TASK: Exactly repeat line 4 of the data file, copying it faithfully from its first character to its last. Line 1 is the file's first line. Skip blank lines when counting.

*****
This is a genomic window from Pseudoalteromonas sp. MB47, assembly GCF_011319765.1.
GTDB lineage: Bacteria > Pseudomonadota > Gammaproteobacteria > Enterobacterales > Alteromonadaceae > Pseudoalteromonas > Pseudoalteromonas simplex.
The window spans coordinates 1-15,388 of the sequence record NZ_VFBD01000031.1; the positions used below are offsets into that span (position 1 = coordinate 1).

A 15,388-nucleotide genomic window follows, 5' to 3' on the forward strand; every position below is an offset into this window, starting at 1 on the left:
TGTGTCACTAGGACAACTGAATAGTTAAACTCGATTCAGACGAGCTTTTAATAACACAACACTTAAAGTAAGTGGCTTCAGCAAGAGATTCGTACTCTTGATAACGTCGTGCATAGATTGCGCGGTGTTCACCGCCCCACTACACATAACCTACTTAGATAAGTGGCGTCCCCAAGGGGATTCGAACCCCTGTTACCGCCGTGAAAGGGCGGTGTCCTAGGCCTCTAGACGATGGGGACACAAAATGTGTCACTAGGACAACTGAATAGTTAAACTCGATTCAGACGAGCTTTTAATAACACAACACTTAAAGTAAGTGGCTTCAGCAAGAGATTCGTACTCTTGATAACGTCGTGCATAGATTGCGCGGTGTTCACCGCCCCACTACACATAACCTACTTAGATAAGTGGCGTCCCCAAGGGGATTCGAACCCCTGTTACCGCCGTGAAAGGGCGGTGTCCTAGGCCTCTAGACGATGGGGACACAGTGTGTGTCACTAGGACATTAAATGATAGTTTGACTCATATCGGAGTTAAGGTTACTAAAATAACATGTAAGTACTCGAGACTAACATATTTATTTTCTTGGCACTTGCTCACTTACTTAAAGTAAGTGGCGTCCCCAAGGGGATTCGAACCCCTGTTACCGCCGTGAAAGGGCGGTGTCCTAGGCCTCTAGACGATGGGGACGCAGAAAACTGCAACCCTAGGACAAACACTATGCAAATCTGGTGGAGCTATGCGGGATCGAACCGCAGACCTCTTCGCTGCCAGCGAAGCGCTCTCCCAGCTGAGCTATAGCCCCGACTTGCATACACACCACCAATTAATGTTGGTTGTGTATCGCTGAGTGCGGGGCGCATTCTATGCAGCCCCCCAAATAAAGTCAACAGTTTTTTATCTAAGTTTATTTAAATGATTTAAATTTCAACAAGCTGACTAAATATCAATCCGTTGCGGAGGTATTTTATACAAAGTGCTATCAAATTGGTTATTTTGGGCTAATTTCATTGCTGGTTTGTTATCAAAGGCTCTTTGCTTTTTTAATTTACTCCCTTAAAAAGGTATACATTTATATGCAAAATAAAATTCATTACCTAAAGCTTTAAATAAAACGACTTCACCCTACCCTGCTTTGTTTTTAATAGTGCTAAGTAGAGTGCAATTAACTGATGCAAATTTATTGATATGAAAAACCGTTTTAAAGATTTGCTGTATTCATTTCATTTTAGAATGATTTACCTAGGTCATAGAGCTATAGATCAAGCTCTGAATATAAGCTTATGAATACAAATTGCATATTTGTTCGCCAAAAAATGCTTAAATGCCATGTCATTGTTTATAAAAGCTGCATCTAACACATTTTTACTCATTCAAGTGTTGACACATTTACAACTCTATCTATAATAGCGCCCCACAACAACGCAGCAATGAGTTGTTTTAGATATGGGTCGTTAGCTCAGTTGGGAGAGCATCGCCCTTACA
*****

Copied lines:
A 15,388-nucleotide genomic window follows, 5' to 3' on the forward strand; every position below is an offset into this window, starting at 1 on the left: